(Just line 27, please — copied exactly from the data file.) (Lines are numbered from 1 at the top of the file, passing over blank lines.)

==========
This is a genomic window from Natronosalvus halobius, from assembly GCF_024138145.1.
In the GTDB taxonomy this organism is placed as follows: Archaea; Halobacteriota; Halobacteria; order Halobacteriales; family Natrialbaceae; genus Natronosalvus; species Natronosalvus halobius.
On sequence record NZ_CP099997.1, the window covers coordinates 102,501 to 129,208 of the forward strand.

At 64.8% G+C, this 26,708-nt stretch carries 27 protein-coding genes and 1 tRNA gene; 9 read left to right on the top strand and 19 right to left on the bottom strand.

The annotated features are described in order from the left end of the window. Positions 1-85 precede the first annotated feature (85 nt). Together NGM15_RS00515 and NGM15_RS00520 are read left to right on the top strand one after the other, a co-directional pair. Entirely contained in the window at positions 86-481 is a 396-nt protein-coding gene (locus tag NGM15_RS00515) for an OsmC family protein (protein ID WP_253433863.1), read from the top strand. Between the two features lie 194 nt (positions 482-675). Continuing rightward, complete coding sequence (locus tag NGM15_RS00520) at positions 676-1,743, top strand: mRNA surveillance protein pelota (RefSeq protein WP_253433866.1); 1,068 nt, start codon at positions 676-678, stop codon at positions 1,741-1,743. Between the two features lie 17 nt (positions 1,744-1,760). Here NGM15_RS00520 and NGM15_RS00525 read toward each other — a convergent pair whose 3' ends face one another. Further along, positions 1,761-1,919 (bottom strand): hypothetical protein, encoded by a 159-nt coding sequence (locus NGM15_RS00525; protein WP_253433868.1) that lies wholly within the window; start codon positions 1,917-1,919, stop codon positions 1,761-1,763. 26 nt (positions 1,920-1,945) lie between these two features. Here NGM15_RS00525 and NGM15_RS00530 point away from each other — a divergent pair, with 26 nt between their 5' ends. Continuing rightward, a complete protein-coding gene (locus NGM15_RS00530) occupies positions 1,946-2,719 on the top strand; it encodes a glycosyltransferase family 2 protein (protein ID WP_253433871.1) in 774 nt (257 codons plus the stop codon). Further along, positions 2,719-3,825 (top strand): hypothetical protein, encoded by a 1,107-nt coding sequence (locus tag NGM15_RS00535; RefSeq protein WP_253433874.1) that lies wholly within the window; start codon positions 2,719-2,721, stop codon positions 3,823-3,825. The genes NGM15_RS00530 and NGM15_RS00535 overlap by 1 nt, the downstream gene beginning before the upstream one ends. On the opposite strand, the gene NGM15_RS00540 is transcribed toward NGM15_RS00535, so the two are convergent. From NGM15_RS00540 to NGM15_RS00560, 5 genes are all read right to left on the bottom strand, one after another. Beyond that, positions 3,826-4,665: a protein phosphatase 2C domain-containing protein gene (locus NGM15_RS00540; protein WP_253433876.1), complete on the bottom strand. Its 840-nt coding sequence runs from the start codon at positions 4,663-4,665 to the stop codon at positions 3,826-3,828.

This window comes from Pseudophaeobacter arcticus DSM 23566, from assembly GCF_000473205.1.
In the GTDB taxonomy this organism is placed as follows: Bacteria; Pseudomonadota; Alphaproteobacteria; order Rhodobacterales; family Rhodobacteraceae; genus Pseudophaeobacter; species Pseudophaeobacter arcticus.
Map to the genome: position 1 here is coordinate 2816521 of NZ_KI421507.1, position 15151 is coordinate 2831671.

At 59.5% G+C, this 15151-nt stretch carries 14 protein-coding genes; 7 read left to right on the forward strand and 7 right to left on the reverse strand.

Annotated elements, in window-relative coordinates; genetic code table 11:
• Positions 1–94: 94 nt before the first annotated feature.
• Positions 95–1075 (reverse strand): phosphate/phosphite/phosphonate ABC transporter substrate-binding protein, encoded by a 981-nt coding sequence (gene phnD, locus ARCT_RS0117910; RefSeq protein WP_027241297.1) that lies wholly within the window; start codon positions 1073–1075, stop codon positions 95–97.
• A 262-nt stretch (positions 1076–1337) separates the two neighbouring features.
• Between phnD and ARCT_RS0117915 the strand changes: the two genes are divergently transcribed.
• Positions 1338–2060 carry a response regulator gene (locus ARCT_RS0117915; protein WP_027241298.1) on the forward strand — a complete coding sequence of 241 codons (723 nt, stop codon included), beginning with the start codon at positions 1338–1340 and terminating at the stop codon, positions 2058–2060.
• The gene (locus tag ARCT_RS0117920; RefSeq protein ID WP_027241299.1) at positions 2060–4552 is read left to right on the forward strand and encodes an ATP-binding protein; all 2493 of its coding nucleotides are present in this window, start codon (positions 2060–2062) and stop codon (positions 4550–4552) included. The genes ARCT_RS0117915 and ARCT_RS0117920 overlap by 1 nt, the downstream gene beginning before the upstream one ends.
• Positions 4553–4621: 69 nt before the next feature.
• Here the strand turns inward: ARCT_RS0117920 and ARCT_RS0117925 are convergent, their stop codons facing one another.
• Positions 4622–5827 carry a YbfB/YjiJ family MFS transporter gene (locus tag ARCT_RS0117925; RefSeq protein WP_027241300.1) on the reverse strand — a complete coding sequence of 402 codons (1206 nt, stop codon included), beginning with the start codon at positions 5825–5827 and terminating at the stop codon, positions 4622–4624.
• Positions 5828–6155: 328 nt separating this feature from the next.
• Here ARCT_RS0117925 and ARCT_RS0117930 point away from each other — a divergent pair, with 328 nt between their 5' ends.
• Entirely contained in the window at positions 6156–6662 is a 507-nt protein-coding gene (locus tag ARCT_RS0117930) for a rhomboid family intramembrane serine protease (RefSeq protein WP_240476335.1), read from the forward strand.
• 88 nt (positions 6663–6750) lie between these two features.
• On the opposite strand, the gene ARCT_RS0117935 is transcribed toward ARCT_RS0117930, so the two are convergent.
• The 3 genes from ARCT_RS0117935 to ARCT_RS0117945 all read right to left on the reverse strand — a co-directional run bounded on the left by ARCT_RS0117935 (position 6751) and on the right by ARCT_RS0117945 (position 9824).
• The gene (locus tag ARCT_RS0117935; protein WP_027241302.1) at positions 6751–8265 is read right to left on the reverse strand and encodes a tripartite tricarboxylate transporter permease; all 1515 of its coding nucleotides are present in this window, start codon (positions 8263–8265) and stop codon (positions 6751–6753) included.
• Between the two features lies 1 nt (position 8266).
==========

• Between the two features lies 1 nt (position 8266).